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Teens who vape or use hookah
are more likely to use marijuana later, study finds

Adolescents who use e-cigarettes (vaping) or hookah (water pipes for flavored tobacco) are 3.6 to 4 times more likely to begin or regularly use marijuana two years later compared to those who do not use these tobacco products. Moreover, vaping or using hookah in early adolescence more than doubles the odds that teens will regularly use both tobacco and marijuana by mid-adolescence.

Researchers surveyed adolescents in 10 Los Angeles high schools when they were age 14 and two years later. They found an association between those who never used marijuana at age 14 (2,668 freshmen) but who vape or used hookah and the initiation or regular use of marijuana by the time students reached age 16.

The study was published in the journal Pediatrics. Listen to a video abstract by the lead researcher and access the full text of the study here.
Read CNN report of the study and see an interview with a teen who vapes here.

 
Risk-taking, antisocial teens
5 times more likely to die young

One in twenty adolescents with serious conduct or substance use problems is five times more likely to die by his or her 30s than their peers without such problems, finds a new study from the University of Colorado at Boulder.

The researchers decided to do this study after following up on another one, the Genetics of Antisocial Drug Dependence study that began in 1993. With an average follow-up age of 32.7 years, more than 4 percent of the research subjects had died compared to 1 percent of controls. Their siblings also had higher mortality rates. Deaths were most common from substance use problems, then traffic crashes, suicides, and those resulting from assaults.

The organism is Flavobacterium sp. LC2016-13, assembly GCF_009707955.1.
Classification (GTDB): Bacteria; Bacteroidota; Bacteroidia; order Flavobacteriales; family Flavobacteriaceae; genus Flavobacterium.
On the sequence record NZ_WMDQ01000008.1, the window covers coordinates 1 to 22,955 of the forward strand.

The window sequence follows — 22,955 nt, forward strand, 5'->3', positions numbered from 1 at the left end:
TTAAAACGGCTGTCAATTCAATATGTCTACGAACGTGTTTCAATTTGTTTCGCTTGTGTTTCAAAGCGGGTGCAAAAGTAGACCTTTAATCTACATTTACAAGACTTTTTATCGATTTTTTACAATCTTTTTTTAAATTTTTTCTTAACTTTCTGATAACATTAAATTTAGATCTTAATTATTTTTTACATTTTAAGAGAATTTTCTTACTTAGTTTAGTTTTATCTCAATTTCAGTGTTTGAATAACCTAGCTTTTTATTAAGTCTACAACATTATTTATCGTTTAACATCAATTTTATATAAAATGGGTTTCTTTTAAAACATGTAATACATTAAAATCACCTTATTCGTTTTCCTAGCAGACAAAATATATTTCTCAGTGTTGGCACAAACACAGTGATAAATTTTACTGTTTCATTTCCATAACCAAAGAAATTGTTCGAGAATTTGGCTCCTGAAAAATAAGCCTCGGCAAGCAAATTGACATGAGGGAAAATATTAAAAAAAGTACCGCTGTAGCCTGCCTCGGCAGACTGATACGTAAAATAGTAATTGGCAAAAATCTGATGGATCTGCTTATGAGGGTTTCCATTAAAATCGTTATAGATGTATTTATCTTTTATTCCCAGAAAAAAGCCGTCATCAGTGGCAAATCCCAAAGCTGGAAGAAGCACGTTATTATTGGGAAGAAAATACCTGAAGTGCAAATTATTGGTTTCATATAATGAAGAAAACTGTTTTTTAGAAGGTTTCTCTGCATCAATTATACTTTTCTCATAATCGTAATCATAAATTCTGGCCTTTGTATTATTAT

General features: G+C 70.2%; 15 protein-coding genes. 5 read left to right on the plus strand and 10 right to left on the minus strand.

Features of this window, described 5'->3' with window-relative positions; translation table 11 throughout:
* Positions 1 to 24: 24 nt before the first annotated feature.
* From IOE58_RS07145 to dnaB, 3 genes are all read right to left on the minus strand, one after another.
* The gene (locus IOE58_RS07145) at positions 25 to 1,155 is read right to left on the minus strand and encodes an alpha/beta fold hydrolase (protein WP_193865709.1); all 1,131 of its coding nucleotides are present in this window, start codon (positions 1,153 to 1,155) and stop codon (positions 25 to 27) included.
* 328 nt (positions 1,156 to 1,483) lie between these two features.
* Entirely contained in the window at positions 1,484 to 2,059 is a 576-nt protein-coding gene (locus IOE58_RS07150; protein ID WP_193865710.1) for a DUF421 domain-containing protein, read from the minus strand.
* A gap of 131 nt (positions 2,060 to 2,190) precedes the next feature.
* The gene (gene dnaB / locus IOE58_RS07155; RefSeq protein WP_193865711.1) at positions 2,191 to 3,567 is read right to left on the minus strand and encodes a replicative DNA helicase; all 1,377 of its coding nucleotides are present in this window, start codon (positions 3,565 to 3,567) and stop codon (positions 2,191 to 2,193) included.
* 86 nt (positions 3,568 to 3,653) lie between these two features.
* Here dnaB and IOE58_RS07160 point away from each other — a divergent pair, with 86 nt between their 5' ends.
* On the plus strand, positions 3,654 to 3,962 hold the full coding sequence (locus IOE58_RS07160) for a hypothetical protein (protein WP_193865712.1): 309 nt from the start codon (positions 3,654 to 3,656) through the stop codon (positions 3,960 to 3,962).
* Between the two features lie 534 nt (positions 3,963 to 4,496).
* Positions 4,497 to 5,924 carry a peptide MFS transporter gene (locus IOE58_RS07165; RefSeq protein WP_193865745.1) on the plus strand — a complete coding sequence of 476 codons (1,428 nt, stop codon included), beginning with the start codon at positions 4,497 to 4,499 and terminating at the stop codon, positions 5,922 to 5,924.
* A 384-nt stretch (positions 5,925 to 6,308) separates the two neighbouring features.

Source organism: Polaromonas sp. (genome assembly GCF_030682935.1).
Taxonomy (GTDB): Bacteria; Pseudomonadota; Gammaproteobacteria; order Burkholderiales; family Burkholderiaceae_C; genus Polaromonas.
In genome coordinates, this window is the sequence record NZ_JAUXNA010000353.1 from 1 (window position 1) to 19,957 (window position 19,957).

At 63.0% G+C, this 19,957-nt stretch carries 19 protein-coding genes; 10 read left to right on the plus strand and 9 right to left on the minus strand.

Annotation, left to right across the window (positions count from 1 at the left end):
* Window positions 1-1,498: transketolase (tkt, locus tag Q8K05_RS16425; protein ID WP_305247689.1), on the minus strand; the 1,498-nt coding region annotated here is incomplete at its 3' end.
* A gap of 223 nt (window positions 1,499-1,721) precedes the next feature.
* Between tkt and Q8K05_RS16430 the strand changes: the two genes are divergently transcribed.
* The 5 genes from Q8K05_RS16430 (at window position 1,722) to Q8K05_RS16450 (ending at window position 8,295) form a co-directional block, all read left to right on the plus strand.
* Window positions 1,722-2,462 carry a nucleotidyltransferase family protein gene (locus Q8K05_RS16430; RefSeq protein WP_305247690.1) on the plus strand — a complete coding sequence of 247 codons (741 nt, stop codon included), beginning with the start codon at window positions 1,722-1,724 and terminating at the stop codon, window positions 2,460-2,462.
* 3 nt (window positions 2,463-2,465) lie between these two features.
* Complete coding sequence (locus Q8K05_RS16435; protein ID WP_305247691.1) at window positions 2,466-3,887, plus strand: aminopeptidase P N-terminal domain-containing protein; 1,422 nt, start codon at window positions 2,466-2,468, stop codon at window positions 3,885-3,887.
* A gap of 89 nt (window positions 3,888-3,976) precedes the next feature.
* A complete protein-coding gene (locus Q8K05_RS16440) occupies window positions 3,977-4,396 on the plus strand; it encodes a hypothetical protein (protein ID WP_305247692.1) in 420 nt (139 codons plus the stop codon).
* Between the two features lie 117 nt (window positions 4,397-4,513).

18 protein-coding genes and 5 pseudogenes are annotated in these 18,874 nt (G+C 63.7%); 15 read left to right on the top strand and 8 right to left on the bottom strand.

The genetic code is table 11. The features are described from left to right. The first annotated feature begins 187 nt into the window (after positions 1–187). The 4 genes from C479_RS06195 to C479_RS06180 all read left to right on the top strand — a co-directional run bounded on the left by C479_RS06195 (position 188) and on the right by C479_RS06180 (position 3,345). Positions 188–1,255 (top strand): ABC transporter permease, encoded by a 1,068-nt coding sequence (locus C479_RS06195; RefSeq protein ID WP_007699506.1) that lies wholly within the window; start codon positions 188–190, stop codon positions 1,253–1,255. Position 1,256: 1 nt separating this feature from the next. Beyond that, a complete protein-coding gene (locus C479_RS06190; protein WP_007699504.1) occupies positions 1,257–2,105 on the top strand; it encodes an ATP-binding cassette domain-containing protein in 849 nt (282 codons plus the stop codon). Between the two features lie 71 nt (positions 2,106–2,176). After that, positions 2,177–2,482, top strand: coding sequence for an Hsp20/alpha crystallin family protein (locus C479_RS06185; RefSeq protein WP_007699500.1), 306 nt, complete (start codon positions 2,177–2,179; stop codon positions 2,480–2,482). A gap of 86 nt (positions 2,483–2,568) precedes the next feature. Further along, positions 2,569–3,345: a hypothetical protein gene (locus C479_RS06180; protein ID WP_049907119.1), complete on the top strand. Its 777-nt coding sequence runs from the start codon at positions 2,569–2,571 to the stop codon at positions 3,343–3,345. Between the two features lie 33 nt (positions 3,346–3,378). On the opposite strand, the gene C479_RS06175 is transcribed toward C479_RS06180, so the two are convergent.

For this study, researchers looked at the death rates of 1,463 teens who had been referred to counseling for substance use problems and/or conduct disorder, 1,399 of their siblings, and 904 teens as controls. Conduct disorder is “a mental health disorder characterized by rule-breaking, aggression toward others, property destruction, and deceitfulness or thievery.”

The researchers were shocked to discover that conduct disorder was an even more potent factor for premature death than substance use disorder.

Read Science Daily account of this study, published in the journal Addiction, here.

 
Another major beer company
is now part of the marijuana craze

Heineken is the latest beer company to jump into the marijuana market, launching a marijuana beer without alcohol in several California dispensaries in late July. The product comes in two forms, a version containing 10 mg of THC, the marijuana chemical primarily responsible for creating a “high,” and a version with 5 mg of THC combined with 5 mg of cannabidiol (CBD). At $8 a can, the product has been “flying off the shelves.”

Molson Coors and Constellation Brands have also entered the infused marijuana beverage market. 

Read The Motley Fool story here.

 
Driving stoned: Massachusetts standard needed

Massachusetts public safety officials “see the problem of stoned driving coming at them like a freight train.” The state introduced a public safety campaign to reverse the belief of many that “I drive better when I’m high.” But the undersecretary for Public Safety and Security said at a news conference introducing the campaign, “It you’re high or stoned, you’re not a safe driver.”